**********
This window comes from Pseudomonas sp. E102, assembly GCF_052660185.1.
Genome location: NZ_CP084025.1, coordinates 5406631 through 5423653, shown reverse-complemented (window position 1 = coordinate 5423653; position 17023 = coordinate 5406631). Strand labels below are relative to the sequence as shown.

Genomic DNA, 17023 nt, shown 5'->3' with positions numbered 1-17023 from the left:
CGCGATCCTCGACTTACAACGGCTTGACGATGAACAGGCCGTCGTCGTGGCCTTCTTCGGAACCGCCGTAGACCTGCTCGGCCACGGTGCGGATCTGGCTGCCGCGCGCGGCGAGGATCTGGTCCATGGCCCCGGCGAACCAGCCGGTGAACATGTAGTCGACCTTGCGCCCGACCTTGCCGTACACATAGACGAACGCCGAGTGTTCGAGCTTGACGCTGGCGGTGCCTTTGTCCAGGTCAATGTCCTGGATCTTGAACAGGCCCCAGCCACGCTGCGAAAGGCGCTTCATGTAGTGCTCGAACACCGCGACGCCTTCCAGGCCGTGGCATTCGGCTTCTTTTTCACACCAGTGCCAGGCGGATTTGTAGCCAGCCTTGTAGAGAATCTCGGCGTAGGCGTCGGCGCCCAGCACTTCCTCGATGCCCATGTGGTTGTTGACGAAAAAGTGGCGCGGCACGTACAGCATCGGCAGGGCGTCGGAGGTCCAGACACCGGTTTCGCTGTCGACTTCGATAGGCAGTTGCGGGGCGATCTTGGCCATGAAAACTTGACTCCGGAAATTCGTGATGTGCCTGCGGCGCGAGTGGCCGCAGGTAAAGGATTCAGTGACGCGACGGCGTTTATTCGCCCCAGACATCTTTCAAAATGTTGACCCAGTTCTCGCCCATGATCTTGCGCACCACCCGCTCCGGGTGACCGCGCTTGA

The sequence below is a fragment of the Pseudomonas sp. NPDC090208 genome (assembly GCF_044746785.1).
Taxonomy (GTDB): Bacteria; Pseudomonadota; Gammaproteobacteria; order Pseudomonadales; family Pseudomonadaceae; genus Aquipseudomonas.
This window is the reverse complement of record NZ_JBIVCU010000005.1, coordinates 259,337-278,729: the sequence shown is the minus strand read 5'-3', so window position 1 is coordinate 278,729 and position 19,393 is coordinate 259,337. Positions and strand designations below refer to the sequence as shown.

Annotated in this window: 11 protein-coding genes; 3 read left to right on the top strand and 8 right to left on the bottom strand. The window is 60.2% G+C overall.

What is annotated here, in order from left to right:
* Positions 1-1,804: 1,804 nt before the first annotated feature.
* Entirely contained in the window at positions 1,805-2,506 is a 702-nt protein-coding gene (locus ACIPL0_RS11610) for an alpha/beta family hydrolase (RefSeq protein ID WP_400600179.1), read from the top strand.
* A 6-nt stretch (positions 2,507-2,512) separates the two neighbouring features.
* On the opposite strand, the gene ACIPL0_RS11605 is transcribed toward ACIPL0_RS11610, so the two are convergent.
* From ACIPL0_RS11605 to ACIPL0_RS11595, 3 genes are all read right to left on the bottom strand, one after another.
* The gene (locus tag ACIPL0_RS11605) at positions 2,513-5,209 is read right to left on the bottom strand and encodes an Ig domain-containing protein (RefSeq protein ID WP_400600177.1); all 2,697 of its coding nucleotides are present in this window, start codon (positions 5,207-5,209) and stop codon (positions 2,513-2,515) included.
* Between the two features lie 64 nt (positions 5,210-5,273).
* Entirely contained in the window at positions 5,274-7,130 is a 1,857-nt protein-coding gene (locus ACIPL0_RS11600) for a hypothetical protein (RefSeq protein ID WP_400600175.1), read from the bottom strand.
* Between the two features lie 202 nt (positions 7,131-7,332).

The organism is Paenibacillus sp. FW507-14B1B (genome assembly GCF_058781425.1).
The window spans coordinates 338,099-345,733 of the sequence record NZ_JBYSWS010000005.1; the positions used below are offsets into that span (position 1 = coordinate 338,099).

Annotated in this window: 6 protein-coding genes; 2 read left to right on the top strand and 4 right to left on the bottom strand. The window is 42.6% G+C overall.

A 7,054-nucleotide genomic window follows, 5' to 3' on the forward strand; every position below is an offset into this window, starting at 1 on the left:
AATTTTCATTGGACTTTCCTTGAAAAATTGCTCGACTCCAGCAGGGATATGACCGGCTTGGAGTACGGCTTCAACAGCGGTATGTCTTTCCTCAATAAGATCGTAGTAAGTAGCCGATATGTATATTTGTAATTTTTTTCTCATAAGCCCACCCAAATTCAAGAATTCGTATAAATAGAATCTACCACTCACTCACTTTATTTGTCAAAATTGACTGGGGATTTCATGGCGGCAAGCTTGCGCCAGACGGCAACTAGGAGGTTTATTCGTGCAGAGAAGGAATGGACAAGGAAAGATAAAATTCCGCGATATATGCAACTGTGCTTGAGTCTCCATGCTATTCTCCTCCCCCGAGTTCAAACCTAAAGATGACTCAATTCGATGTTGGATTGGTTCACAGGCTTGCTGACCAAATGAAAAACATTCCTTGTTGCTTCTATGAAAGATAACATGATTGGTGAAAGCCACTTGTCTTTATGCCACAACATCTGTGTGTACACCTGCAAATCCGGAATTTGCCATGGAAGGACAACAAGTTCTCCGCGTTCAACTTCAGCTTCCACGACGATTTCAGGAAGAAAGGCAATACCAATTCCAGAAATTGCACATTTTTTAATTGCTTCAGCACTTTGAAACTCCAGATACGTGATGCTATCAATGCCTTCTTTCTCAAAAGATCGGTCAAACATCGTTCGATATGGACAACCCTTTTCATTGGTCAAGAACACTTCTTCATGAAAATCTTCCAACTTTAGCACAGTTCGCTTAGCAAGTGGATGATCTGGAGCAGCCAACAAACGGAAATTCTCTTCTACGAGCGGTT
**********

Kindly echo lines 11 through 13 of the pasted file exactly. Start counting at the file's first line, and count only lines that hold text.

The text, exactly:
* Entirely contained in the window at positions 1,805-2,506 is a 702-nt protein-coding gene (locus ACIPL0_RS11610) for an alpha/beta family hydrolase (RefSeq protein ID WP_400600179.1), read from the top strand.
* A 6-nt stretch (positions 2,507-2,512) separates the two neighbouring features.
* On the opposite strand, the gene ACIPL0_RS11605 is transcribed toward ACIPL0_RS11610, so the two are convergent.